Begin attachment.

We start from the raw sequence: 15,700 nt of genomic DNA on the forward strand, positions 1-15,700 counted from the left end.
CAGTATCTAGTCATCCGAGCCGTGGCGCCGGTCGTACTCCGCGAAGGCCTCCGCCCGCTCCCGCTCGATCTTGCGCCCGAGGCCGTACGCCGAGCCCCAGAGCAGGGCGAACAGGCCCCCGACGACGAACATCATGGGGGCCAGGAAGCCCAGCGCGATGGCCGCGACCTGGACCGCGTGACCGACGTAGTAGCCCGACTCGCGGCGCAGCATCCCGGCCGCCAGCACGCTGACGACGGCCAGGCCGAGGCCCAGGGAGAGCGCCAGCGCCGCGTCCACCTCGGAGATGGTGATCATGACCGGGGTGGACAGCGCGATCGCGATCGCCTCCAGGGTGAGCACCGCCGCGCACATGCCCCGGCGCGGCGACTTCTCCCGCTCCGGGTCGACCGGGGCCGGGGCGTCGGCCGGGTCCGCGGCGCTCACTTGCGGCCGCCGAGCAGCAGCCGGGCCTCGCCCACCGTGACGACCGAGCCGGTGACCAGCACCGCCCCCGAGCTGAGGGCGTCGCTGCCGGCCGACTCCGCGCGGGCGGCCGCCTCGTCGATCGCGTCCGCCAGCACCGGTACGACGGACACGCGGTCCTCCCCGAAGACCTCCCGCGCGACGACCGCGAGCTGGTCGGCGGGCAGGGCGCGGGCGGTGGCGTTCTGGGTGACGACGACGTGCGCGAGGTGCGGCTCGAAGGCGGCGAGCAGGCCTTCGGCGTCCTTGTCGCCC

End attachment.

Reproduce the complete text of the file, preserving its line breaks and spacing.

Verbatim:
We start from the raw sequence: 15,700 nt of genomic DNA on the forward strand, positions 1-15,700 counted from the left end.
CAGTATCTAGTCATCCGAGCCGTGGCGCCGGTCGTACTCCGCGAAGGCCTCCGCCCGCTCCCGCTCGATCTTGCGCCCGAGGCCGTACGCCGAGCCCCAGAGCAGGGCGAACAGGCCCCCGACGACGAACATCATGGGGGCCAGGAAGCCCAGCGCGATGGCCGCGACCTGGACCGCGTGACCGACGTAGTAGCCCGACTCGCGGCGCAGCATCCCGGCCGCCAGCACGCTGACGACGGCCAGGCCGAGGCCCAGGGAGAGCGCCAGCGCCGCGTCCACCTCGGAGATGGTGATCATGACCGGGGTGGACAGCGCGATCGCGATCGCCTCCAGGGTGAGCACCGCCGCGCACATGCCCCGGCGCGGCGACTTCTCCCGCTCCGGGTCGACCGGGGCCGGGGCGTCGGCCGGGTCCGCGGCGCTCACTTGCGGCCGCCGAGCAGCAGCCGGGCCTCGCCCACCGTGACGACCGAGCCGGTGACCAGCACCGCCCCCGAGCTGAGGGCGTCGCTGCCGGCCGACTCCGCGCGGGCGGCCGCCTCGTCGATCGCGTCCGCCAGCACCGGTACGACGGACACGCGGTCCTCCCCGAAGACCTCCCGCGCGACGACCGCGAGCTGGTCGGCGGGCAGGGCGCGGGCGGTGGCGTTCTGGGTGACGACGACGTGCGCGAGGTGCGGCTCGAAGGCGGCGAGCAGGCCTTCGGCGTCCTTGTCGCCC